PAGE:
Those of you who have been following my almost weekly Dear Migrant to the Great South Land letters, may have grown accustomed to the mostly positive vibe that I try to write my pieces in. I am a positive person. I usually have a half-full glass type of personality. I definitely subscribe to my mum’s motto of, “Gaan smeer jou bekkie rooi en drink ’n koppie tee, dan lyk dinge sommer beter.” And I know what my dad always used to say, “In die Tweede Wêreld Oorlog is meer mense dood,” is also true.
But, Dearest Migrant to the Great South Land,
I would be remiss if I were not to tell you that bad things do happen to good people here as well. For the second time in less than two years my husband’s position at work was made redundant, and though we are not despondent (see I can rhyme even when I have to talk about bad things!) we are aware that we are not the only ones.
Many of you here will now say, “Ja, but at least unemployment is not as high as it is in South Africa,” or you may say, “At least there is not affirmative action that will discriminate against him.” And I will say, “Yes, at least, but that is not the point.”
The point is – do not come to Australia thinking this is Utopia. Do not come here and base your expectations on what you have heard about this awesome, awesome country. If and when you come, you have to know that life happens here as well.
A friend’s son had an accident while riding out bush and he was only found the next day. Another friend of mine was diagnosed with a massive brain tumour, just this week.
Please, please do not think that life will not happen in Australia as well.
Emigrasie is nie vir sissies nie. In the same breath I want to add, to stay where you are, is also not for the weak at heart.
I have just finished a book titled, Die Eerste 1000 Dae van Migrasie (please send me your email and I will send you a digital copy free of charge when all of the final tweaking – not twerking! has been done or subscribe to my blog to be notified) and as I was reading through the 22 stories in this book I kept saying to my husband how incredibly humbled I am that I am part of them – part of a people who call themselves South African.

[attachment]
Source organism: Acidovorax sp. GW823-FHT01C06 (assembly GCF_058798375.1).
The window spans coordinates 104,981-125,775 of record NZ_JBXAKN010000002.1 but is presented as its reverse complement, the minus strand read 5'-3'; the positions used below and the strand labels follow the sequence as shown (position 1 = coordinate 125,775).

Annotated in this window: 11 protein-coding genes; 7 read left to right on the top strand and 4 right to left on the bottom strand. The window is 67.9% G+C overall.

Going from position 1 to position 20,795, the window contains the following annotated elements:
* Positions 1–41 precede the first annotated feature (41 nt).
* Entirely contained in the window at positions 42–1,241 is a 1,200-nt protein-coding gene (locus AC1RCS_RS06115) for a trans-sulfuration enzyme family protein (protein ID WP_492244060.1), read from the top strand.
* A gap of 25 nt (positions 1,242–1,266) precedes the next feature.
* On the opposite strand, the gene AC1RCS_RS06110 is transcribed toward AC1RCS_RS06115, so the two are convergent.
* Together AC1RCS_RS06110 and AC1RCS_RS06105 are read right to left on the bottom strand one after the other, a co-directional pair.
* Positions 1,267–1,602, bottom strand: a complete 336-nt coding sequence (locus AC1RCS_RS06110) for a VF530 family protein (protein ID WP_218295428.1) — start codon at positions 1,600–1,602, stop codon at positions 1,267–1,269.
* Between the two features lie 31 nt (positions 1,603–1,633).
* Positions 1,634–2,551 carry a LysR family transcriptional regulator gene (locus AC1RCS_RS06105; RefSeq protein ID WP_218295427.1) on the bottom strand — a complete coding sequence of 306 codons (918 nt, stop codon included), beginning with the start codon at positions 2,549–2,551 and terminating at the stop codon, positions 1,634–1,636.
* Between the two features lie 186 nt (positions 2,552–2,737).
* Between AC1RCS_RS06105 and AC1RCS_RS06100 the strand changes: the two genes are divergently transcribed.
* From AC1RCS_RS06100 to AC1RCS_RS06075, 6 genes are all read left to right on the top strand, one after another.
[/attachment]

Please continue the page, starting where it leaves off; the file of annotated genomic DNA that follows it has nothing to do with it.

There were people who got off an aeroplane with only four suitcases and $250 in their pockets! Some knew no-one. Some have never been in Australia before. Everything was foreign. And they made it work. With hard work and determination they are still making it work. Some had to go back to South Africa, after things did not work out as they hoped and they are thriving there as well. I cried when I read those stories and I laughed with the writers as I remembered things we went through.
Dear, dear Migrant to the Great South Land,
when you come, come knowing that some days will be very taxing on you and your family. Know that some days you will wonder if you have made the biggest mistake of your life. Know that some days you may even think of booking that ticket back!
But… but, also know that you will find strength that you never knew was possible. Know that you will find a reserve of courage when you need it most. Know that you will discover that you are not alone. There have been others who have gone through what you have gone through.
If this is where you want to be, and where your path leads you, know that there will be challenges. Diamonds are after all formed by extreme pressure, are they not?
Cheers mate, you’ll be all right,